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PHD-DESIGN  May 2014

PHD-DESIGN May 2014

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Subject:

Re: Request 'Son of Rittel Think'

From:

Terence Love <[log in to unmask]>

Reply-To:

PhD-Design - This list is for discussion of PhD studies and related research in Design <[log in to unmask]>

Date:

Fri, 16 May 2014 10:22:31 +0800

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Hi Jerry,

 Did you read the earlier parts of my post? Workspace and solution space are epistemologically different. It is straightforward to create a parallel analysis with workspace BUT it is a different analysis. It does different things.

Of course, human politics plays a part in everything. The ability to abstract independently of insisting on human interpretation as the core of everything is a  useful tool as much and I believe more than thee awareness of the political and manipulative communication  between humans.  Part of the  focus of the use of abstraction-is,  and has been, to address the problem issues that you raise about human interaction (i.e. that interest and power is not benign). It does this by addressing it separately with the both as separated layered communications.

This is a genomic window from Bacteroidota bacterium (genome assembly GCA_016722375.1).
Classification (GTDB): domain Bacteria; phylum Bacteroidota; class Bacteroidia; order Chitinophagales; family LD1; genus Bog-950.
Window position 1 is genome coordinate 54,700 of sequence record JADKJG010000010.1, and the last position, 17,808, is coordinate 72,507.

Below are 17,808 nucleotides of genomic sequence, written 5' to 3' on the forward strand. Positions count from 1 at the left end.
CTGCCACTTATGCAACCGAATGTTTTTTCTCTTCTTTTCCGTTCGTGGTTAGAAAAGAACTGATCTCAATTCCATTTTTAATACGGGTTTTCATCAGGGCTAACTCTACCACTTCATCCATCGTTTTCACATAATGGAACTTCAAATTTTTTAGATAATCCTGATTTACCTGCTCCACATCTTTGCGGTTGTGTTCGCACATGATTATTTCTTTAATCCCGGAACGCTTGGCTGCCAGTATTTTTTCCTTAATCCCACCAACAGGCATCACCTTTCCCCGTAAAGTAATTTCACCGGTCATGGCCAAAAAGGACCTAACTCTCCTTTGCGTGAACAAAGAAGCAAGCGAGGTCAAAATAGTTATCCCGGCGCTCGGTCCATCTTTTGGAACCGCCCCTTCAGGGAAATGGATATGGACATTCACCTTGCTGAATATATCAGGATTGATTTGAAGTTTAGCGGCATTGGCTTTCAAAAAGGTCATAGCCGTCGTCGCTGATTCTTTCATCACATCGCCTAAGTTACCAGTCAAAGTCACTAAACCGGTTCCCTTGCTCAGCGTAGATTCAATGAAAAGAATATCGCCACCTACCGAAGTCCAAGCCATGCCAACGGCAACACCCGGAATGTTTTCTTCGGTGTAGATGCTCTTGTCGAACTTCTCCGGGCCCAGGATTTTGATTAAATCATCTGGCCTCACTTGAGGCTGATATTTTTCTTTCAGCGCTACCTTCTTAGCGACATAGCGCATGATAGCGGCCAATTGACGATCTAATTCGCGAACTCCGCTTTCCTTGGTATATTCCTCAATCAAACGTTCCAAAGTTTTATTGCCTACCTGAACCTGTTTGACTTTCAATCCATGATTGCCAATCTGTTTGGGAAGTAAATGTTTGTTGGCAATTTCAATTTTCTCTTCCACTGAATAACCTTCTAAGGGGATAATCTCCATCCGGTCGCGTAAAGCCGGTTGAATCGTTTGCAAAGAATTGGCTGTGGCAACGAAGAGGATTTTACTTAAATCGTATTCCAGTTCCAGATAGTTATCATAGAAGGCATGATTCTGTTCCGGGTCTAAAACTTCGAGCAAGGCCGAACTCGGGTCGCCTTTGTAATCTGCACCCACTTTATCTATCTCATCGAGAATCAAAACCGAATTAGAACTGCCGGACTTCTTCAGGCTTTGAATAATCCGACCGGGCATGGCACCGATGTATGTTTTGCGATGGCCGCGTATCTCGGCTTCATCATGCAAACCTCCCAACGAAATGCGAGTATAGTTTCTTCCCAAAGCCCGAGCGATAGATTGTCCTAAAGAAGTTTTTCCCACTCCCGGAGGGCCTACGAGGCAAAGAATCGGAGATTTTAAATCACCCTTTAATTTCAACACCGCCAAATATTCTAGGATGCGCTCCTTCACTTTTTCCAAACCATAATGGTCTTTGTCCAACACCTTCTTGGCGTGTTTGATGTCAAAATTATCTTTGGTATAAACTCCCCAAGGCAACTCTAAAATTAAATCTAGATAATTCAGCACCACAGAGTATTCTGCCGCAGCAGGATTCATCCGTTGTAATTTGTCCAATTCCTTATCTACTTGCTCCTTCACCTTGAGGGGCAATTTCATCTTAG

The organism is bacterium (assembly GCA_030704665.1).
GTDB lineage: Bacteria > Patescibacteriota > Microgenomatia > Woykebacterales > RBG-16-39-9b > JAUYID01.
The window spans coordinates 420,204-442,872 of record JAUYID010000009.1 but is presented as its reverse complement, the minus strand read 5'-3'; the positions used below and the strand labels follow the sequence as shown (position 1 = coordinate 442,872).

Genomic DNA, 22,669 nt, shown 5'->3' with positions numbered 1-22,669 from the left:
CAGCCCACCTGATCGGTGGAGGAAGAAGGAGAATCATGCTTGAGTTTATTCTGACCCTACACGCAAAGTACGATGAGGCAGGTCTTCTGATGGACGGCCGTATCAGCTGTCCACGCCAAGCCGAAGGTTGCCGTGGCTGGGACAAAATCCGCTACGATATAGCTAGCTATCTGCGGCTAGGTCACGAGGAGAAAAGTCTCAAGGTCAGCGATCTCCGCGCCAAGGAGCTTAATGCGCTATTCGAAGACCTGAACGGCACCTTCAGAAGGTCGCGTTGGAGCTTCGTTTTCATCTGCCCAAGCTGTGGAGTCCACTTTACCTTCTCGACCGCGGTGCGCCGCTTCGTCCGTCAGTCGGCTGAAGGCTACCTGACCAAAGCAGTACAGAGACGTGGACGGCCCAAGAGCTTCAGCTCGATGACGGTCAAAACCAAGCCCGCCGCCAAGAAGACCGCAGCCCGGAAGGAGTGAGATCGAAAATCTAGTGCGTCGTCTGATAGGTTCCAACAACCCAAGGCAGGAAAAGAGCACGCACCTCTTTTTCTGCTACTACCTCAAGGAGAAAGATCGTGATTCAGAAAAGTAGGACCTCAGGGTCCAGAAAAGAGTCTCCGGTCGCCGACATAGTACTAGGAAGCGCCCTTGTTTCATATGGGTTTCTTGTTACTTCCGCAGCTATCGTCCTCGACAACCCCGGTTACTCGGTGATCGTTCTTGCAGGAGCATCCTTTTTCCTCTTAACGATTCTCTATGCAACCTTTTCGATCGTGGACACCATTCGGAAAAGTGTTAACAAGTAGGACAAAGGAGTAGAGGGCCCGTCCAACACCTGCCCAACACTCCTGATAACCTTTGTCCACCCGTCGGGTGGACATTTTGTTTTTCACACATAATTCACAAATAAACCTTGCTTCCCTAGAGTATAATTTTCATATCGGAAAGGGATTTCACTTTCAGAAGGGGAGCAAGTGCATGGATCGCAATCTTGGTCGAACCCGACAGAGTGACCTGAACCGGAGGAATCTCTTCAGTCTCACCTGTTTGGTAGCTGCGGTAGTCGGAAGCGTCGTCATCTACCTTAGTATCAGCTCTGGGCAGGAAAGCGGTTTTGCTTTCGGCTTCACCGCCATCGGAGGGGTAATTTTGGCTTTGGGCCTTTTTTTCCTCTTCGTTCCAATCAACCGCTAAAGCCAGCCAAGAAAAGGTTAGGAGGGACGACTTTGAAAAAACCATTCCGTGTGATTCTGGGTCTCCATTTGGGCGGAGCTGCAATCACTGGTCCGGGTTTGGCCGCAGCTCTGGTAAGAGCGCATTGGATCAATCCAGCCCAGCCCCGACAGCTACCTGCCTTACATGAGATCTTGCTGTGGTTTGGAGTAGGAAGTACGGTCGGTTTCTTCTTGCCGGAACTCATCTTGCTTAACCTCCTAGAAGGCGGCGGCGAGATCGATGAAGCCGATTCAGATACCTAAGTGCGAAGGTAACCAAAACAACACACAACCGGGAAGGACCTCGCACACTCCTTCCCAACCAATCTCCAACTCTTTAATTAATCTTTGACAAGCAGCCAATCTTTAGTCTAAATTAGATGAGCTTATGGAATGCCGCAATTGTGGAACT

This seems to give you a problem? That abstract representations also assume they are not definitive (i.e the maths is not the world) and that the world is shaped by political and subjective manoeuvring, is in your eyes not ok. Yet, you seem to be claiming a  perspective that focuses only on political and subjective manoeuvring is better. Seems odd. I'd go for both rather than part.

The abstraction from human perspective as you know is,  and has been, central to humans' development (albeit also involving human wrangling and a dose of misinterpretation) has been of benefit widely in most of the world we live in. Arguing against using it seems odd.

Taking your position  to extremes would be similar to saying that we cannot eat an apple because its name is an abstraction ( an abstract theory that doesn't include humans) that defines itself in terms of the object  and does not explicitly define itself in terms of the human process of political negotiation that led to the word apple. In  terms of the difference between 'solution space' and 'workspace', your position seems to  suggest  that instead of seeing and referring to 'apples' as items of 'fruit' (solution space) we should refer to them as 'discourse ' (the workspace). Different issues.